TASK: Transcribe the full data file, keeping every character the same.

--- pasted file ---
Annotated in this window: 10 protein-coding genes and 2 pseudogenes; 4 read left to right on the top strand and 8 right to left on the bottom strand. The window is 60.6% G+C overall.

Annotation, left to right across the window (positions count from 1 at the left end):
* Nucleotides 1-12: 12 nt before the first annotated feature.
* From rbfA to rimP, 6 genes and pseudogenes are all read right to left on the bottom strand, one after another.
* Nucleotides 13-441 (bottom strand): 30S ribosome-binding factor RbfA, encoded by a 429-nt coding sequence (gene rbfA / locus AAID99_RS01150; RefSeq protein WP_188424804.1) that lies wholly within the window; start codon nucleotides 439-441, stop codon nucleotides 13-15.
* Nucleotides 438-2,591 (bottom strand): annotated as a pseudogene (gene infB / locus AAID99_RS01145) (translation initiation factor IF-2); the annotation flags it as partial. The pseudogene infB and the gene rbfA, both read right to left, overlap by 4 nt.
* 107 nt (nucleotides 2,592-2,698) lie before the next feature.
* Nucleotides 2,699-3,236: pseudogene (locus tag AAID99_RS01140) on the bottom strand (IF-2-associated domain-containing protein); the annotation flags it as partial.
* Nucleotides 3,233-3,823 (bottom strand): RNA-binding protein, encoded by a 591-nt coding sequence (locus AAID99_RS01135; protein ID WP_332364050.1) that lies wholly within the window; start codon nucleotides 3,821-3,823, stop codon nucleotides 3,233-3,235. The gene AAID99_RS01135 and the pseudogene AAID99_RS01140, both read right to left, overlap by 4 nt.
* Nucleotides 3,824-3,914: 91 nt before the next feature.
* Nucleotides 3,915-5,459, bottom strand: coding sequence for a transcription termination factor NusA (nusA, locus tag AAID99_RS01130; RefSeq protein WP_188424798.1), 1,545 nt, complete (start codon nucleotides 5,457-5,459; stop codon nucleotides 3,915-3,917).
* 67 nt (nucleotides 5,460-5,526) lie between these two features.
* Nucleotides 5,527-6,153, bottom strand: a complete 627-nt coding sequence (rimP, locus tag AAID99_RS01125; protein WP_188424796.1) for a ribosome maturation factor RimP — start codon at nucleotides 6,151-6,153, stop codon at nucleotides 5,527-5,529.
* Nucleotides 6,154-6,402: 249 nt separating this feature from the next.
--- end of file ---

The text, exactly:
Annotated in this window: 10 protein-coding genes and 2 pseudogenes; 4 read left to right on the top strand and 8 right to left on the bottom strand. The window is 60.6% G+C overall.

Annotation, left to right across the window (positions count from 1 at the left end):
* Nucleotides 1-12: 12 nt before the first annotated feature.
* From rbfA to rimP, 6 genes and pseudogenes are all read right to left on the bottom strand, one after another.
* Nucleotides 13-441 (bottom strand): 30S ribosome-binding factor RbfA, encoded by a 429-nt coding sequence (gene rbfA / locus AAID99_RS01150; RefSeq protein WP_188424804.1) that lies wholly within the window; start codon nucleotides 439-441, stop codon nucleotides 13-15.
* Nucleotides 438-2,591 (bottom strand): annotated as a pseudogene (gene infB / locus AAID99_RS01145) (translation initiation factor IF-2); the annotation flags it as partial. The pseudogene infB and the gene rbfA, both read right to left, overlap by 4 nt.
* 107 nt (nucleotides 2,592-2,698) lie before the next feature.
* Nucleotides 2,699-3,236: pseudogene (locus tag AAID99_RS01140) on the bottom strand (IF-2-associated domain-containing protein); the annotation flags it as partial.
* Nucleotides 3,233-3,823 (bottom strand): RNA-binding protein, encoded by a 591-nt coding sequence (locus AAID99_RS01135; protein ID WP_332364050.1) that lies wholly within the window; start codon nucleotides 3,821-3,823, stop codon nucleotides 3,233-3,235. The gene AAID99_RS01135 and the pseudogene AAID99_RS01140, both read right to left, overlap by 4 nt.
* Nucleotides 3,824-3,914: 91 nt before the next feature.
* Nucleotides 3,915-5,459, bottom strand: coding sequence for a transcription termination factor NusA (nusA, locus tag AAID99_RS01130; RefSeq protein WP_188424798.1), 1,545 nt, complete (start codon nucleotides 5,457-5,459; stop codon nucleotides 3,915-3,917).
* 67 nt (nucleotides 5,460-5,526) lie between these two features.
* Nucleotides 5,527-6,153, bottom strand: a complete 627-nt coding sequence (rimP, locus tag AAID99_RS01125; protein WP_188424796.1) for a ribosome maturation factor RimP — start codon at nucleotides 6,151-6,153, stop codon at nucleotides 5,527-5,529.
* Nucleotides 6,154-6,402: 249 nt separating this feature from the next.